Jeremy Roberts: Nice.

Nick Edouard: And, I will undoubtedly binge on it too and then probably, hopefully, pass out. Those are all very different services, right? But I go back to them repeatedly because they do one thing really well, in a frictionless way. They matched my demand with supply. Suite of cars, restaurants, films and movies, etc. That’s the experience that we’ve come to expect in our lives, and the good thing about working at B2B is that we all have this B2C life in theory outside of our 9 to 5. So, Then you kind of come across to the B2B buying experience and it’s like, well, it’s riddled with friction. We make it really hard for demand, me, my buyer, to find the supply, the information that I’m looking for. And, that’s the problem with B2B marketing. Does that make sense, chaps?

Jeremy Roberts: It does, yeah.

Sameer Khan: Yeah, totally makes sense.

B2B companies are not changing as rapidly as B2B buyers are. What is PathFactory doing to enable that change?

Nick Edouard: That’s a great question. So, let’s look at the way B2B marketing works.  I have enormous empathy for B2B marketers these days. It’s not an easy job and I can’t think of any area of business that’s changed as rapidly as B2B marketing has in like the last 10 years.

Jeremy Roberts: It’s complex.

Nick Edouard: Yeah, it really is complex, right? We’ve gone well beyond supporting sales in a trade show with some glossy pamphlets, right? I think that the MarTech stack is focused around channels. We don’t focus on really what is ultimately our weapon of choice as a marketer, which is the content, right? Bob doesn’t buy because he clicks on emails or display ads or visits a website. Bob buys because we educate him about moving through awareness, consideration, purchase, evaluation.

And so, we’ve invested in things that were channels and from a data perspective, these channels were fundamentally fueled first and foremost by binary data, clicks, visits, forum polls, things that did or did not happen, so they tell us stuff about quantity. We had 100 people click on the email we just sent with Marketo. Great. What’s the quality of the interaction on the destination side of the click?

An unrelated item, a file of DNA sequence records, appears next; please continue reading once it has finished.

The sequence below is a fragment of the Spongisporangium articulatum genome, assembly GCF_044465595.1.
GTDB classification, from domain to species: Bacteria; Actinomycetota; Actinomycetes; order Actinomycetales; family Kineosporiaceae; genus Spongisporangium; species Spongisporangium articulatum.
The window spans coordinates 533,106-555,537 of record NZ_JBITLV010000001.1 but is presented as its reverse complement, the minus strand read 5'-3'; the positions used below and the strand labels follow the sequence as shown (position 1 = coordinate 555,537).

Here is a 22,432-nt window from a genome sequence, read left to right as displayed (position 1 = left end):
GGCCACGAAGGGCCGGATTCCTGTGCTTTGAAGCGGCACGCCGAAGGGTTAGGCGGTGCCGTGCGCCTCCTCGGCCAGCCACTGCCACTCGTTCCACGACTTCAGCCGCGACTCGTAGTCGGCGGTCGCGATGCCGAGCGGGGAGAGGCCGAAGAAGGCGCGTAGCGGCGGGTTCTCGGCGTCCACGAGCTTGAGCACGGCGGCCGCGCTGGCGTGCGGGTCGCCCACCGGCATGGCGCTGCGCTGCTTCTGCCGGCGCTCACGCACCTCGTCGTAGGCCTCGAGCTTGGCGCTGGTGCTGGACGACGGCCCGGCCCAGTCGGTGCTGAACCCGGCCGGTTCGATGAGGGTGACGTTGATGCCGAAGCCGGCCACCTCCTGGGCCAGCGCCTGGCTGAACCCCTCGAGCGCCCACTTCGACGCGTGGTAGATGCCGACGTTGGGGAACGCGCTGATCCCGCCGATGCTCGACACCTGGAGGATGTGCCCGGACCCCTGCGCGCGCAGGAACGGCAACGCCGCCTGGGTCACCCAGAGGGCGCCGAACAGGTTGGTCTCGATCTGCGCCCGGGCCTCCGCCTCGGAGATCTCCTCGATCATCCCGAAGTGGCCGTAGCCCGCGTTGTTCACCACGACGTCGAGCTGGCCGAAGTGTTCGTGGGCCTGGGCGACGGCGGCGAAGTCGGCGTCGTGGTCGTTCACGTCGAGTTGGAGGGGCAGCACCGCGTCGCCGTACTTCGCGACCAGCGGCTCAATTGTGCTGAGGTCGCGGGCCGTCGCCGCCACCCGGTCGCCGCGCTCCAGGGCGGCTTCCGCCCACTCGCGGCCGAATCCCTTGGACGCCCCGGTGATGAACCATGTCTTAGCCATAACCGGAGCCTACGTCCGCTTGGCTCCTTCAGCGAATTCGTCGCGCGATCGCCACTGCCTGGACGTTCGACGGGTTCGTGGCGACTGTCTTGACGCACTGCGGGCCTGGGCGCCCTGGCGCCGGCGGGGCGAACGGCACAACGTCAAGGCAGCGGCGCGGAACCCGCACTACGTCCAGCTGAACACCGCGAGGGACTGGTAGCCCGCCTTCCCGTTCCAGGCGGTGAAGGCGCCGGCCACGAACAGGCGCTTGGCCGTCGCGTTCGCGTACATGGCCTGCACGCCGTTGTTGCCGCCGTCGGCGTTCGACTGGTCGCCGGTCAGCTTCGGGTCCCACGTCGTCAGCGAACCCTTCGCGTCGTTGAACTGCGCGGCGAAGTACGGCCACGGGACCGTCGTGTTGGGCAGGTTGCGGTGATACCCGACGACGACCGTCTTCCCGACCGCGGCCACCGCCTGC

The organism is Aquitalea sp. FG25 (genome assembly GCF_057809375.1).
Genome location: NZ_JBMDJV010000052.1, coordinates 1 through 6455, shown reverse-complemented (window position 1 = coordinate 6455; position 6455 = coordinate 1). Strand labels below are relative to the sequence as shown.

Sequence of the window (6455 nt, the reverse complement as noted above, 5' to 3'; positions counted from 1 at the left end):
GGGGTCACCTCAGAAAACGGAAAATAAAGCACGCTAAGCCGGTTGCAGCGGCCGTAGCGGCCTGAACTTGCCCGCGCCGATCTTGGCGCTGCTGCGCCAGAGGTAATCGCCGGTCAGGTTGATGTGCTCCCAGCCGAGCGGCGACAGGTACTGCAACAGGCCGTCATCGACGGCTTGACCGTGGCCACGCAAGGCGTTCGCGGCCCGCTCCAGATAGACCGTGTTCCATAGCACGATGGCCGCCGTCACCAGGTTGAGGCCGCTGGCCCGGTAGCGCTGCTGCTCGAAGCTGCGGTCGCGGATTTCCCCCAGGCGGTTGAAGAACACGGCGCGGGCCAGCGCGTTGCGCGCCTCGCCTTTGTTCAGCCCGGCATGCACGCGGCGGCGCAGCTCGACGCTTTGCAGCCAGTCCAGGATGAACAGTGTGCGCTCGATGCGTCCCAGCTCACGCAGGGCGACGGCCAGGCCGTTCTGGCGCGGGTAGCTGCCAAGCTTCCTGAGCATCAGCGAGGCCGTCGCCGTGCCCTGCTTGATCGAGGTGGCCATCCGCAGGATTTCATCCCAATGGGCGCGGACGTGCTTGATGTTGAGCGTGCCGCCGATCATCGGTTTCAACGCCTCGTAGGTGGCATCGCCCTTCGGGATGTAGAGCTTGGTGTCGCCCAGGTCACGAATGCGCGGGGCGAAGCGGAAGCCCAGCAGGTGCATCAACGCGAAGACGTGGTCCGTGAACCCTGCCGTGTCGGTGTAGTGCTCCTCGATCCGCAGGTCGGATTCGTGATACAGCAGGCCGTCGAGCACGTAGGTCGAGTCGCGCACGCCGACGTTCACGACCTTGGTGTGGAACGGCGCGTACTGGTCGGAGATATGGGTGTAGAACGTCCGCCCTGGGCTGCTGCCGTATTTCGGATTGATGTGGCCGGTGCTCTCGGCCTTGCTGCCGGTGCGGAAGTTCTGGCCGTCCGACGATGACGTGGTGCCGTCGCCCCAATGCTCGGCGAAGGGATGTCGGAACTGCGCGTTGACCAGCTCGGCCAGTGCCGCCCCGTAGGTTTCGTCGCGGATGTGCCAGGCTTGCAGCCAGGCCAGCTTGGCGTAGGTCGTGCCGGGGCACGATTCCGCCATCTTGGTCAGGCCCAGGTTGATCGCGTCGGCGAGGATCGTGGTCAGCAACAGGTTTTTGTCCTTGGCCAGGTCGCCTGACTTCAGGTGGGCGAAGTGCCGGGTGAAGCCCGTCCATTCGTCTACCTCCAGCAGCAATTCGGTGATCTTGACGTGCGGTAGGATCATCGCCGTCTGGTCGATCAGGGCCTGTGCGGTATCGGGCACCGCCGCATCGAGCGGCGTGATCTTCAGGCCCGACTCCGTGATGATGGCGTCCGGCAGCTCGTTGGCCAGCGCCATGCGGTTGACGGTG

We’d all agree there’s a fundamental difference between Bob and Sall if Bob spends six seconds post-click and Sally spends six minutes, and then goes on to engage with two more content assets and gives us 12 minutes of her precious time. That’s a fundamentally different quality of engagement. That’s what we track. 

Jeremy Roberts: People talk about KPIs, metrics. You have these people that are so uber-focused on just the data and they read the data, but they don’t look at the other side of it, the qualitative side.

I like the idea where you’re mixing the quantitative and the qualitative, the art and science of the content of the data. How does PathFactory take that on?

Nick Edouard: How do we work, basically? How do we do it?

Well let’s come back to my Bob and Sally example. So we’ve got an offer in the email that we just sent them and on this layout that we shared. So if they click on that to engage with the video, for example, Bob spends six seconds, disappears on us. Sally watches the whole video. Now, how people naturally consume content is not in a stop-start way, right? We set apart time to do research, to engage with something that piques our interest but we’ve got a meeting tomorrow so we’ve got half an hour to do the research that we need to bring to that meeting.

Think about the last time you guys made a considered purchase like buying a car. You don’t just show up at the dealership once a week.

Jeremy Roberts: You hope not. 

Nick Edouard: That’s how we’ve marketed historically, right? On our schedule and not on the buyer’s schedule. So kind of back to what we do: Sally clicks through and watches all of that video. Where does she go now? What’s she do next? That’s what we do. We serve more, relevant content in-session. We do that in a variety of different ways and we’ll have different looks and feels and different types of experiences, but fundamentally we’re trying to accommodate a very natural behavior from an engaged prospect if they’re in this educational mode.

How do we feed their appetite for more content? We use AI to do that. Sometimes we don’t have to. The marketer might have a very specific audience. In that case, they might curate the content journey.

If you look at what’s inherent in a lead nurture program: You send email one. Advertise content offer A to maybe 12 000 people tomorrow morning at 10 am. Then wait two weeks. Then you send that again at 10 am to 12 000 people because that’s a good time for all of them. I’m trying to tell this story over six weeks. With a 2% click-through rate, I’m going to get the chance to engage Bob and Sally six times, right?